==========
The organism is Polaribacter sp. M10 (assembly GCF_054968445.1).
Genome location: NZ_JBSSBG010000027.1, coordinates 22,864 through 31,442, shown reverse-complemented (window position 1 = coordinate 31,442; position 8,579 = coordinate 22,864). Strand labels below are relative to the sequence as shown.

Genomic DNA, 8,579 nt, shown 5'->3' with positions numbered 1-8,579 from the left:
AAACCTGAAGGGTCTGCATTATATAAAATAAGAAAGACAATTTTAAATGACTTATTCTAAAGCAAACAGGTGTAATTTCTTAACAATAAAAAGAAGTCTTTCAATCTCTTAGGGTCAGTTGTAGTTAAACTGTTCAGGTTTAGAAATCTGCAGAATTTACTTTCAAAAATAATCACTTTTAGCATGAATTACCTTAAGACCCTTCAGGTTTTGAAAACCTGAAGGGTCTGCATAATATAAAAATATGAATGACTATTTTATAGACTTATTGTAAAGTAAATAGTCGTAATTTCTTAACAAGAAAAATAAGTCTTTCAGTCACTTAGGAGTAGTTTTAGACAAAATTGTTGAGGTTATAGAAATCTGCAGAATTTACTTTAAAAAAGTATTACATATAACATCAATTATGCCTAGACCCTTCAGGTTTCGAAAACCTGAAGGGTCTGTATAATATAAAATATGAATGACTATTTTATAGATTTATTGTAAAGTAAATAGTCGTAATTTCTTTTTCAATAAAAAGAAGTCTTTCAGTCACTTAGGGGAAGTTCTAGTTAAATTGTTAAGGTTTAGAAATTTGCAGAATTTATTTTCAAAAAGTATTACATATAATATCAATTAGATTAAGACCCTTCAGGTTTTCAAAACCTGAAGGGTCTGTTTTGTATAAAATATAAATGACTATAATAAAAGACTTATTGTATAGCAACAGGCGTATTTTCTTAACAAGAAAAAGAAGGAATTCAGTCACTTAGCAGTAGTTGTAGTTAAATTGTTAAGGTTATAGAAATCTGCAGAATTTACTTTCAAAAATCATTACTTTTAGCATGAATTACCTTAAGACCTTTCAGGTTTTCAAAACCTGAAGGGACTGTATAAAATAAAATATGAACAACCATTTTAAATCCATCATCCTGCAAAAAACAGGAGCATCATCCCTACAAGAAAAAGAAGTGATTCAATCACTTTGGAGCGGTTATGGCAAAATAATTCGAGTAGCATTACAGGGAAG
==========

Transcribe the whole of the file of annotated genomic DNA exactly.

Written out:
The organism is Polaribacter sp. M10 (assembly GCF_054968445.1).
Genome location: NZ_JBSSBG010000027.1, coordinates 22,864 through 31,442, shown reverse-complemented (window position 1 = coordinate 31,442; position 8,579 = coordinate 22,864). Strand labels below are relative to the sequence as shown.

Genomic DNA, 8,579 nt, shown 5'->3' with positions numbered 1-8,579 from the left:
AAACCTGAAGGGTCTGCATTATATAAAATAAGAAAGACAATTTTAAATGACTTATTCTAAAGCAAACAGGTGTAATTTCTTAACAATAAAAAGAAGTCTTTCAATCTCTTAGGGTCAGTTGTAGTTAAACTGTTCAGGTTTAGAAATCTGCAGAATTTACTTTCAAAAATAATCACTTTTAGCATGAATTACCTTAAGACCCTTCAGGTTTTGAAAACCTGAAGGGTCTGCATAATATAAAAATATGAATGACTATTTTATAGACTTATTGTAAAGTAAATAGTCGTAATTTCTTAACAAGAAAAATAAGTCTTTCAGTCACTTAGGAGTAGTTTTAGACAAAATTGTTGAGGTTATAGAAATCTGCAGAATTTACTTTAAAAAAGTATTACATATAACATCAATTATGCCTAGACCCTTCAGGTTTCGAAAACCTGAAGGGTCTGTATAATATAAAATATGAATGACTATTTTATAGATTTATTGTAAAGTAAATAGTCGTAATTTCTTTTTCAATAAAAAGAAGTCTTTCAGTCACTTAGGGGAAGTTCTAGTTAAATTGTTAAGGTTTAGAAATTTGCAGAATTTATTTTCAAAAAGTATTACATATAATATCAATTAGATTAAGACCCTTCAGGTTTTCAAAACCTGAAGGGTCTGTTTTGTATAAAATATAAATGACTATAATAAAAGACTTATTGTATAGCAACAGGCGTATTTTCTTAACAAGAAAAAGAAGGAATTCAGTCACTTAGCAGTAGTTGTAGTTAAATTGTTAAGGTTATAGAAATCTGCAGAATTTACTTTCAAAAATCATTACTTTTAGCATGAATTACCTTAAGACCTTTCAGGTTTTCAAAACCTGAAGGGACTGTATAAAATAAAATATGAACAACCATTTTAAATCCATCATCCTGCAAAAAACAGGAGCATCATCCCTACAAGAAAAAGAAGTGATTCAATCACTTTGGAGCGGTTATGGCAAAATAATTCGAGTAGCATTACAGGGAAG